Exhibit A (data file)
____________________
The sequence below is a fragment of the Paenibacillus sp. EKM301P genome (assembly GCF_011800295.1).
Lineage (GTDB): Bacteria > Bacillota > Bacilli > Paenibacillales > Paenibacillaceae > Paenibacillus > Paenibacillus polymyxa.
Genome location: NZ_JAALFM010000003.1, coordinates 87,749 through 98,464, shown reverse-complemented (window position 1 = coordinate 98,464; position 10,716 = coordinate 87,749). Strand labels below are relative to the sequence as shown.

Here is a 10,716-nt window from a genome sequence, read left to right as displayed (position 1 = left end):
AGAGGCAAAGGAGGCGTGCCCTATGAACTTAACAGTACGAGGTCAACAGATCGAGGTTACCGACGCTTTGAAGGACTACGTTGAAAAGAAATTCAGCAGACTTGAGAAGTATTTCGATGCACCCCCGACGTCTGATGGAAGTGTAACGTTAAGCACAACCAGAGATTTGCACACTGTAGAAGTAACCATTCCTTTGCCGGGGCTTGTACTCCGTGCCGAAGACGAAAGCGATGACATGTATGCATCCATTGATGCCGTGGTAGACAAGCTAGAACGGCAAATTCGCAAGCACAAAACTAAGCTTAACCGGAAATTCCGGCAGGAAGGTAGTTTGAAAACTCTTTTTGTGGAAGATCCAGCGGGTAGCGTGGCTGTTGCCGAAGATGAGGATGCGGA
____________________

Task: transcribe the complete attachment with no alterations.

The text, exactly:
The sequence below is a fragment of the Paenibacillus sp. EKM301P genome (assembly GCF_011800295.1).
Lineage (GTDB): Bacteria > Bacillota > Bacilli > Paenibacillales > Paenibacillaceae > Paenibacillus > Paenibacillus polymyxa.
Genome location: NZ_JAALFM010000003.1, coordinates 87,749 through 98,464, shown reverse-complemented (window position 1 = coordinate 98,464; position 10,716 = coordinate 87,749). Strand labels below are relative to the sequence as shown.

Here is a 10,716-nt window from a genome sequence, read left to right as displayed (position 1 = left end):
AGAGGCAAAGGAGGCGTGCCCTATGAACTTAACAGTACGAGGTCAACAGATCGAGGTTACCGACGCTTTGAAGGACTACGTTGAAAAGAAATTCAGCAGACTTGAGAAGTATTTCGATGCACCCCCGACGTCTGATGGAAGTGTAACGTTAAGCACAACCAGAGATTTGCACACTGTAGAAGTAACCATTCCTTTGCCGGGGCTTGTACTCCGTGCCGAAGACGAAAGCGATGACATGTATGCATCCATTGATGCCGTGGTAGACAAGCTAGAACGGCAAATTCGCAAGCACAAAACTAAGCTTAACCGGAAATTCCGGCAGGAAGGTAGTTTGAAAACTCTTTTTGTGGAAGATCCAGCGGGTAGCGTGGCTGTTGCCGAAGATGAGGATGCGGA